Shore-Grown Seaweed a Major N.S.-Based Industry

After eating a sumptuous lunch in Barrington Passage, in a place where lobster is pronounced “lobsteh,” my daughter and I decided to take the old shore route back to Yarmouth.

At Shag Harbour, I pointed out the spot where one of the world’s best documented UFO crash landings occurred a few decades ago. It was witnessed by a whole slew of people. Fishermen actually went to the spot with their fishing boats thinking the object might have been an aircraft. They were met with slimy waters and no debris. The “thing” eventually took off and disappeared, silently, into the heavens.

When we came to a sharp turn in the road at Charlesville, a piece of land jutting out at the mouth of Pubnico Harbour revealed a few swimming pool-sized ponds which were the brain child of a Deveau from Clare for growing seaweed.

The entire point was now covered by these ponds.

The company — Acadian Seaplants Ltd — has five sites — three in Nova Scotia and two in New Brunswick and is a world leader in the production of natural plants from shore-based establishments.

Employment was scarce in my neck of the woods when I was a teenager, so during the summer months, many took to the coastline to harvest Irish Moss. This was a back-breaking chore which could only be prosecuted when tides were at a certain level.

There was a knack to the endeavour, which I didn’t have. One trip stands out like a sore thumb. It involved an overnight stay on one of the islands off Wedgeport and Surette’s Island as we could rake four tides. I broke my borrowed rake on the first tide.

Acadian Seaplants Ltd. is a fully integrated, diversified, tech-based manufacturer of quality natural plant crop products, cultivated sea vegetables and functional ingredients derived from select species of marine plants.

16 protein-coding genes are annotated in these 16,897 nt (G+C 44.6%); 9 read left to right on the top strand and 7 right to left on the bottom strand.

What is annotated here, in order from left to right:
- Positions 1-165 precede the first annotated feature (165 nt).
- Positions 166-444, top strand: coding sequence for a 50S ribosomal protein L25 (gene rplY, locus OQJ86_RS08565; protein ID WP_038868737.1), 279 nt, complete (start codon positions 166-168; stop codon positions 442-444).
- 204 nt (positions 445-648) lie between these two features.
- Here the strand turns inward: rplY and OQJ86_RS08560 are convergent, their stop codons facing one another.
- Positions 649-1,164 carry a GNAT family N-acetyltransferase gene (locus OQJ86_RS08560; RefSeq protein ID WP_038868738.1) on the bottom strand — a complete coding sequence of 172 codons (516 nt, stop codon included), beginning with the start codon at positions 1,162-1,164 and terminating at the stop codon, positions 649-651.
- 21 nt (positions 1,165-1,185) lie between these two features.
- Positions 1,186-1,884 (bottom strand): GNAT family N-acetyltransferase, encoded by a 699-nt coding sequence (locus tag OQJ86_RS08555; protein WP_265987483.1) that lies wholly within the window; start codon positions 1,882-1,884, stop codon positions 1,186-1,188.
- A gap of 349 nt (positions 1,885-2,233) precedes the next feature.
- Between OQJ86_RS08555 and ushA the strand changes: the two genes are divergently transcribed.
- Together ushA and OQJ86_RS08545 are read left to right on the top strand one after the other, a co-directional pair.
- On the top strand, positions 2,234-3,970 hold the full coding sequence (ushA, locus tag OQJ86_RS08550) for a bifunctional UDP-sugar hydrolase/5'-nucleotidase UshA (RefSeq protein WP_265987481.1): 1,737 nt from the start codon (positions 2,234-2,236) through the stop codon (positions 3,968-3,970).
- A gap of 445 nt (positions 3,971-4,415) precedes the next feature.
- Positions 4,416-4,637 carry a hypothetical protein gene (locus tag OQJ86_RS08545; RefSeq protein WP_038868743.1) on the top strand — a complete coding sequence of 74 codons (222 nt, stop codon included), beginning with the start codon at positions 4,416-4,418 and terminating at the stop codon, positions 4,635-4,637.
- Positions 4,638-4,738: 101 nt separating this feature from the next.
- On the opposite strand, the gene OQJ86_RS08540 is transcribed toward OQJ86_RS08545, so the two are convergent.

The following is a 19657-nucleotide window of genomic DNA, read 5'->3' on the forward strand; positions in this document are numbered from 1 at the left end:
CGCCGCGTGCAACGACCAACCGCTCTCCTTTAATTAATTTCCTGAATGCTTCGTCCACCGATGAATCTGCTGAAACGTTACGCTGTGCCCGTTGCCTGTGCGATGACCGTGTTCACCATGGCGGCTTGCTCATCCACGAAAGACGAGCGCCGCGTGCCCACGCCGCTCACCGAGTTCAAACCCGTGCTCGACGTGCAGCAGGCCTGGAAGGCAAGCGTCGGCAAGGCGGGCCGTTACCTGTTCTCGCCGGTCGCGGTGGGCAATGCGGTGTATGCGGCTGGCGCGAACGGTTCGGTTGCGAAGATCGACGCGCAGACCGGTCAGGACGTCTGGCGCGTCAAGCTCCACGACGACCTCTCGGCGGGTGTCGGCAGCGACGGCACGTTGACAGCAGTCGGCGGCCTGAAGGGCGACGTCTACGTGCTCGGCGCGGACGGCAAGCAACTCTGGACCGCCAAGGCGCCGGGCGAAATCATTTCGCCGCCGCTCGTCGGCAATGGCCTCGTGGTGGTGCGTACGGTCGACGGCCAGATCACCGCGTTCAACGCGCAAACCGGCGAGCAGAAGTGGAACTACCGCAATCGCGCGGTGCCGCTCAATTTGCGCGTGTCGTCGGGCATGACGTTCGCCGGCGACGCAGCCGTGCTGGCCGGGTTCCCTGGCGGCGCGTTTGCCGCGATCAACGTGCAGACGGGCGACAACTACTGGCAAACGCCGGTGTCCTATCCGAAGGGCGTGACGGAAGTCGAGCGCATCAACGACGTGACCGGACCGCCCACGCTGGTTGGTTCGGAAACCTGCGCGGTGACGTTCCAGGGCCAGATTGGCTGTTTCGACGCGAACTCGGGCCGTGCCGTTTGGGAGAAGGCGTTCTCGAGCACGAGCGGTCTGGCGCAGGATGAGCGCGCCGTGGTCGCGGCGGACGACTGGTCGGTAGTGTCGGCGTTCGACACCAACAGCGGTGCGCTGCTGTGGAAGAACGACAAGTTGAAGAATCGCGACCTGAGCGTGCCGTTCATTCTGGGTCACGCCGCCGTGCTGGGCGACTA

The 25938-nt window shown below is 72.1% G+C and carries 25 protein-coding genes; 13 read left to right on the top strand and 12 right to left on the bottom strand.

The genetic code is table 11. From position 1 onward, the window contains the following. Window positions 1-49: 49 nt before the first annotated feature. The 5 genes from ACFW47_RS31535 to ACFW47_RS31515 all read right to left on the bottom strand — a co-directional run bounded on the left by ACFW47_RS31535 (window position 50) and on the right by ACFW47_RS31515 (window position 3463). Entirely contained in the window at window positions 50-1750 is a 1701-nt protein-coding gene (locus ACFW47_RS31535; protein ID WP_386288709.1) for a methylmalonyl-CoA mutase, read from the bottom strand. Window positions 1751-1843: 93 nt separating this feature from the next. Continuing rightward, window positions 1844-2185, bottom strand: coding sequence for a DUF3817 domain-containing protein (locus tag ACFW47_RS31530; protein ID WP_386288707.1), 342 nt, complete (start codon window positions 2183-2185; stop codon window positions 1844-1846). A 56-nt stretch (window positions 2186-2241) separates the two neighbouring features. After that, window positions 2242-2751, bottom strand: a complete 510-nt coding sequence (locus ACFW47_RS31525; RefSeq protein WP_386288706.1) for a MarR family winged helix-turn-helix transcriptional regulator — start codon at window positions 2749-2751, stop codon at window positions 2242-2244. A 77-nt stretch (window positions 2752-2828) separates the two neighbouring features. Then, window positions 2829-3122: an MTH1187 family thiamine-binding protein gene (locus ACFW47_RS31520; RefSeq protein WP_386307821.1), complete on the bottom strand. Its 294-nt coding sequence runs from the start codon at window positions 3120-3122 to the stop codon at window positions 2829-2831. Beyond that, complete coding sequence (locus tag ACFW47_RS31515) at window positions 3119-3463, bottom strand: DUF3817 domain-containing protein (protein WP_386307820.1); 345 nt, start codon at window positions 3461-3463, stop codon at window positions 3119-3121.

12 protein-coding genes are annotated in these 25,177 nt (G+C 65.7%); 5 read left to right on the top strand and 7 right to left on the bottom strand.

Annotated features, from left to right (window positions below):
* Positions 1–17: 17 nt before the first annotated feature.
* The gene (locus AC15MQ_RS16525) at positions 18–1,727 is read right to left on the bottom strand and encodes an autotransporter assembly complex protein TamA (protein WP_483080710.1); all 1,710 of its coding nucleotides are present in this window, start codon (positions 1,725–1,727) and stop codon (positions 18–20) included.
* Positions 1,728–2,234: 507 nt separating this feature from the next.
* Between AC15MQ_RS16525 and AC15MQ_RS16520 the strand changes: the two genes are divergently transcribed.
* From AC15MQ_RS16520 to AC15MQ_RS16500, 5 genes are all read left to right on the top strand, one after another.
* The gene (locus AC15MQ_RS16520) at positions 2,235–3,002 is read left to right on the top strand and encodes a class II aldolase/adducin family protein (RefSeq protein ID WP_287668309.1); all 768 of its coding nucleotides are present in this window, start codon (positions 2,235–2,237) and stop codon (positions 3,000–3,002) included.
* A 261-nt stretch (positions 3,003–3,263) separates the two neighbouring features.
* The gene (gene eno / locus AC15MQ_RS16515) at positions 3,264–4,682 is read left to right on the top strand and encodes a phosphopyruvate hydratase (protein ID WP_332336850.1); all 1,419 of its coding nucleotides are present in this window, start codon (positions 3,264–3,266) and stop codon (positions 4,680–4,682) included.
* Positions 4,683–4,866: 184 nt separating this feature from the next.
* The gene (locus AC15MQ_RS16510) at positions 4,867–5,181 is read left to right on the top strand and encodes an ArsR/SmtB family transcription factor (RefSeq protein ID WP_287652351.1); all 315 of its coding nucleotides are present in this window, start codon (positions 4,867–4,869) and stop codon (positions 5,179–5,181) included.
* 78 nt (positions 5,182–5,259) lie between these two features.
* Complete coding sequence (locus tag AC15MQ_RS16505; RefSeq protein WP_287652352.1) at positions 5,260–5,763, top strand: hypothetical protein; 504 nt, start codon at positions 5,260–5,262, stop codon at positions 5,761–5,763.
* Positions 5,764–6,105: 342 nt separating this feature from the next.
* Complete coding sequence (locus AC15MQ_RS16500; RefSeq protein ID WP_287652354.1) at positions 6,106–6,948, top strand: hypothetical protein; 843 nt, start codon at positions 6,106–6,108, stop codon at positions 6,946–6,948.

Natural powders are made from hand-harvested and wild-crafted North Atlantic ocean species such as Ascophyllum, Fucus and chondrus and other seaweeds, such as Hana Tsunomata, a sea vegetable produced in land-based cultivation system.

Their uses are many and should surprise some of you.

For example, the powers are used in edible seaweeds, brewing agents, cosmetics, ice cream and dietary supplements.

Hana Tsunomata is a line of premium quality, cultivated sea vegetables. It was originally developed for the Japanese culinary market, but is now available in North America.

These products are gluten free and suitable for vegetarian or vegan diets.

The company, based in Dartmouth, N.S., offers a variety of premium brown and red seaweeds. Each seaweed species grows in its own specific environment on the shoreline.

Primarily used in production of hydrocolloids such as alginate, agar and carrageenan, some are used as thickeners and gelling agents in such items as toothpaste, dyes, paints and medical growth medium.

The company dries fresh harvested seaweed using a low temperature, passive solar drying method.

Wild seaweeds are a sustainable and rapidly renewable resource.

In the brewing of beer for example, Irish Moss fining agents clear cloudiness in the brewing process. Carrageenan is the active constituent.

The raking of Irish Moss probably still exists in some coastal areas in Southwestern Nova Scotia, but rockweed-Ascophyllum — seems to have taken over as the major money maker for rakers.

Most wharves in this part of coastal Nova Scotia have portable containers on them. These are filled by the rakers and then whisked away to be dried by Acadian Seaplants.

I saw one guy from the Wedgeport area coming in with his skiff loaded to the gunnels with rockweed, in January.

Alain Meuse

Contributor - Nova Scotia

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